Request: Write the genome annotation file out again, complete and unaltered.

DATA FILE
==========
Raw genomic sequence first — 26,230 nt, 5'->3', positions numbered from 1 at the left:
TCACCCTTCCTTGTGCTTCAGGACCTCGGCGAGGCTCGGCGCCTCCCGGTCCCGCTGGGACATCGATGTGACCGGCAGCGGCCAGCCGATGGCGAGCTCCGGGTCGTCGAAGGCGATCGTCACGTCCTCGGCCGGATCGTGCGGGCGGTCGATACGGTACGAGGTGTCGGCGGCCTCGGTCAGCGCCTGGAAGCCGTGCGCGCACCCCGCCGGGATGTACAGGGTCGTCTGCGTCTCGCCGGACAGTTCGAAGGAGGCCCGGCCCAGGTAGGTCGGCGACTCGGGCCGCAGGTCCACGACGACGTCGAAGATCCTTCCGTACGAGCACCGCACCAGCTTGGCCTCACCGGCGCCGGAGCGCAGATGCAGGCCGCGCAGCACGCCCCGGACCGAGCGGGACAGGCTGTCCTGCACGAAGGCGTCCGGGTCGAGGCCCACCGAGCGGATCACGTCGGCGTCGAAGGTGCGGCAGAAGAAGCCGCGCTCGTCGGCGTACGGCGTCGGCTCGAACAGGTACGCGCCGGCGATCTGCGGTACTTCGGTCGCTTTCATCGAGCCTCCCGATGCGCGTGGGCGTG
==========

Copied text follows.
Raw genomic sequence first — 26,230 nt, 5'->3', positions numbered from 1 at the left:
TCACCCTTCCTTGTGCTTCAGGACCTCGGCGAGGCTCGGCGCCTCCCGGTCCCGCTGGGACATCGATGTGACCGGCAGCGGCCAGCCGATGGCGAGCTCCGGGTCGTCGAAGGCGATCGTCACGTCCTCGGCCGGATCGTGCGGGCGGTCGATACGGTACGAGGTGTCGGCGGCCTCGGTCAGCGCCTGGAAGCCGTGCGCGCACCCCGCCGGGATGTACAGGGTCGTCTGCGTCTCGCCGGACAGTTCGAAGGAGGCCCGGCCCAGGTAGGTCGGCGACTCGGGCCGCAGGTCCACGACGACGTCGAAGATCCTTCCGTACGAGCACCGCACCAGCTTGGCCTCACCGGCGCCGGAGCGCAGATGCAGGCCGCGCAGCACGCCCCGGACCGAGCGGGACAGGCTGTCCTGCACGAAGGCGTCCGGGTCGAGGCCCACCGAGCGGATCACGTCGGCGTCGAAGGTGCGGCAGAAGAAGCCGCGCTCGTCGGCGTACGGCGTCGGCTCGAACAGGTACGCGCCGGCGATCTGCGGTACTTCGGTCGCTTTCATCGAGCCTCCCGATGCGCGTGGGCGTG